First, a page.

Lighting the Fire Under London’s Barbecue Scene

Salmon cooked on a cedar plank

British chefs have lit a fire, so to speak, under the traditional North American barbecue, with U.S.-style smokehouses cropping up across London, and using wood and smoke to create flavors that are pushing culinary boundaries.

According to Foodism, when most Brits think of barbecuing, they think of cooking over charcoal, but an innovative segment of the London restaurant scene is redefining this cooking technique. These chefs view wood as more than just a heating source – it’s an actual ingredient.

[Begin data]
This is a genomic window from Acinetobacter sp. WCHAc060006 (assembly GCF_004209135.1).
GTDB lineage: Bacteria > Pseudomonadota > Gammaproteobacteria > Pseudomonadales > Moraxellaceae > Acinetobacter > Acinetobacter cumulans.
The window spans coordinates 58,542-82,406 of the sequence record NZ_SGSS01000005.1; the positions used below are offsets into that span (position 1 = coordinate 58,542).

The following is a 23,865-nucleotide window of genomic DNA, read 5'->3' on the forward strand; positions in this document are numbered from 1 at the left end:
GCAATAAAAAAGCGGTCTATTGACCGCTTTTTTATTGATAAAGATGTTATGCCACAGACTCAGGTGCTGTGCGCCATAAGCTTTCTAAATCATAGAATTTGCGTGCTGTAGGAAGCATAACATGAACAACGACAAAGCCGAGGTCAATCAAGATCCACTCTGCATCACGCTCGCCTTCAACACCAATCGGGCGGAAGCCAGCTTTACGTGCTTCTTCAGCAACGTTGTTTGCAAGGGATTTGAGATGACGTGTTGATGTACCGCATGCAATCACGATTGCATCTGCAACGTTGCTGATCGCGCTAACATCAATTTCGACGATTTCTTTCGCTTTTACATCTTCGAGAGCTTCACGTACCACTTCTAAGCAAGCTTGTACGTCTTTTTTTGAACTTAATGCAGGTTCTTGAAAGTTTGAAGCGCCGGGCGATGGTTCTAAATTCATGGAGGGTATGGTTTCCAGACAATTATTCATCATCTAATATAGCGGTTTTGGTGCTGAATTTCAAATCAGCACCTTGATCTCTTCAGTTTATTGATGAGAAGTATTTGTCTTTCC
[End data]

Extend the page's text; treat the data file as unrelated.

"Charcoal is essentially refined," Tom Adams, Pitt Cue's executive chef, told Foodism. "It's wood cooked with no oxygen to the extent that it's carbonised, whereas wood is a completely unrefined product. It's as unrefined as you can get – it's as it was in the ground. So, like with anything – unrefined sugar or flour, say – the less refined, the more impurities that are in there, which is where the flavour comes from."

The flavours range from fruit like applewood in pork dishes to silver birch and chestnut for fish, vegetables, and delicate meats to oak, which works well with most everything. The Blues Kitchen uses plum wood to pull out the flavour of hickory smoke. Read more